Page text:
The old man grabs his visitors’ attention with his iconic broad mustache, outsized cane and Javanese outfit — all attributes that befit his name, Pak Raden.
His bearing as an authority figure still gets through to his viewers, particularly those who grew up watching him put up with Unyil and his friends like Usro and Ucrit, as well as the slothful Pak Ogah on “Si Unyil,” a children’s puppet show on state broadcaster TVRI from the 1980s through to the early 2000’s. Like the rest of the Unyil cast, Pak Raden is a relatively rare sight nowadays. But the character — as played in live-action form by Suyadi — and the rest of Unyil’s cast can still draw crowds, as seen during a recent storytelling session at Jakarta’s National Monument, or Monas, called “Cerita Lagi Bareng Pak Raden” or “More Stories With Pak Raden.”
Held by Coca-Cola and Ogilvy & Mather, an advertising company, as part of their “Semangat Berbagi” (“Spirit of Giving”) campaign, the session was also a tribute to Pak Raden for his role in bringing up millions of Indonesian children.
“Growing up as an Unyil fan, Pak Raden was like a surrogate father figure who alternately delighted and motivated you with his stories,” said Wondo, an advertising manager at Ogilvy and Mather.
“Despite his gruff exterior, he set the standard that we should go by in treating children, namely treating them well and with respect. But most of all, he symbolizes an era when life was simpler.”
In a statement, Coca-Cola and Ogilvy & Mather say their campaign “alludes to the sense of togetherness in which families would get together over a good story. However, this tradition is fast eroding as children are diverted by television programs and computer games, while their parents are often preoccupied with their jobs, gadgets, and applications.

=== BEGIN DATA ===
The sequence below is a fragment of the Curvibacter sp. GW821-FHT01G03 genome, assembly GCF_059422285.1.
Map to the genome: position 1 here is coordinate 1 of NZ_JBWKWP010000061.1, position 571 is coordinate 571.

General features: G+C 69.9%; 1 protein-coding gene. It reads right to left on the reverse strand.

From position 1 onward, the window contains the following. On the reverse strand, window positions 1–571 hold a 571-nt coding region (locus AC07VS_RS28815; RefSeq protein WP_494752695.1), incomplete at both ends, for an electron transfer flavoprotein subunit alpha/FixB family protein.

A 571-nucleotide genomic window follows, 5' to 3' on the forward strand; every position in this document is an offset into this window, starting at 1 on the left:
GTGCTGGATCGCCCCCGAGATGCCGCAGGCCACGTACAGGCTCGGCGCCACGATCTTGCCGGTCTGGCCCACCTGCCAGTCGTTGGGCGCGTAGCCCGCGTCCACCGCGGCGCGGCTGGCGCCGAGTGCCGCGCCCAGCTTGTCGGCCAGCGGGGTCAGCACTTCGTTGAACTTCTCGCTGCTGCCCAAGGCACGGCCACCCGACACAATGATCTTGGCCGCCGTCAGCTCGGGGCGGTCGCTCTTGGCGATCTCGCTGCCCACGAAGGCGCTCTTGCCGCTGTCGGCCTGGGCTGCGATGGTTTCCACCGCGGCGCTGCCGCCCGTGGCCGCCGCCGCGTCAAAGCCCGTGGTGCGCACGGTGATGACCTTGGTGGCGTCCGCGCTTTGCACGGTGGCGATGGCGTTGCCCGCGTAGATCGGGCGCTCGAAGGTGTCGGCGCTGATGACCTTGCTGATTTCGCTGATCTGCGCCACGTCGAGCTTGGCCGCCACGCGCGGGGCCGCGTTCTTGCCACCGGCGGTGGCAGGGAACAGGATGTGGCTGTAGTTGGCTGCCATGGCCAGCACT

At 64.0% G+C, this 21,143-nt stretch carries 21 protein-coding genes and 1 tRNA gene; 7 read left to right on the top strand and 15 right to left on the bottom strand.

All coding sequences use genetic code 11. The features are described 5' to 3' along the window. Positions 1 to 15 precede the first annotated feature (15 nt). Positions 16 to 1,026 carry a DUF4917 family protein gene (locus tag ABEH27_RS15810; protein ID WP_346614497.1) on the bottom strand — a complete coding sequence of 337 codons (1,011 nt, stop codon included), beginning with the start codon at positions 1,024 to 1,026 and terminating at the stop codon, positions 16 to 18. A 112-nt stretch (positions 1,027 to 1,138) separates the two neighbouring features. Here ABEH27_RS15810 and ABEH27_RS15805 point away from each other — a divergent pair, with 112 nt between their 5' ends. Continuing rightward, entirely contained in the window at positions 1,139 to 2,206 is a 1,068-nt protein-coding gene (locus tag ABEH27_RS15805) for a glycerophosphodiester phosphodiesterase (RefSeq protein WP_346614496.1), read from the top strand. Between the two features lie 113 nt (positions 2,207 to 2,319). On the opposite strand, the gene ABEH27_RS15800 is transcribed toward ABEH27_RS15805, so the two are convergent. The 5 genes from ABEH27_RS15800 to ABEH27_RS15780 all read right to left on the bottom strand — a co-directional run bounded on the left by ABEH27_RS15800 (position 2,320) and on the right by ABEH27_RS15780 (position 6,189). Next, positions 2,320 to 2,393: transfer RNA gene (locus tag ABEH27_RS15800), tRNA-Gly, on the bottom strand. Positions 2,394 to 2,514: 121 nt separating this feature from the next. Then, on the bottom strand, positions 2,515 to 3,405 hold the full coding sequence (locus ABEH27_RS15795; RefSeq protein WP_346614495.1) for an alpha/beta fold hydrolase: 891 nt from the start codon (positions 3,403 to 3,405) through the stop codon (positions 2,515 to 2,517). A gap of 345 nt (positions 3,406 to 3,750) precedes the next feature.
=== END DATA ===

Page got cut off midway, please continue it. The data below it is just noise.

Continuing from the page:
“By bringing Pak Raden to recount his tales, we hope to revive this storytelling tradition, as its a good way to open up and be honest to one another.”
Pak Raden lived up to his billing, delighting his audiences with his gruff manner and bluff bonhomie, as epitomized by his cry “Encokku kumat!” (“My gout is acting up!”). The 80-year-old Suyadi brought to life a number of Unyil characters, among them Ucrit and Melani, in a puppet show that saw the characters solve their problems with childlike innocence and a healthy dose of positivity, including respecting their elders and one another.
The story, like much of Unyil as a series, paid tribute to the guileless ingenuity of kids and their spirit of making do. A second story, told in a sketching format, recounted the fulfilling aspects of giving to others.
“The second story is one that I cherish, as it’s a creed that I live by,” said Suyadi, whose work on Unyil has won him accolades from Unicef.
“The use of sketches to tell stories is also widespread, as it practiced as far afield as Japan. I disagree with the notion that the stories I tell are outdated, since good stories, like the universal values they highlight, are timeless.”
Like the first story, the sketch showed Suyadi’s proficiency in puppetry, ventriloquism and musical skits. His techniques resonated with many in the crowd. “I happened to be passing by and saw this session, and it instantly brought back memories of getting up on weekends to watch Unyil,” said Dedy, a bus driver. “It took a while to get my child to see the wonders of Unyil, as he didn’t grow up with the show like I did.”
To what extent Pak Raden can continue to hold audiences in thrall is uncertain, but as the session shows, his appeal won’t go out of taste anytime soon.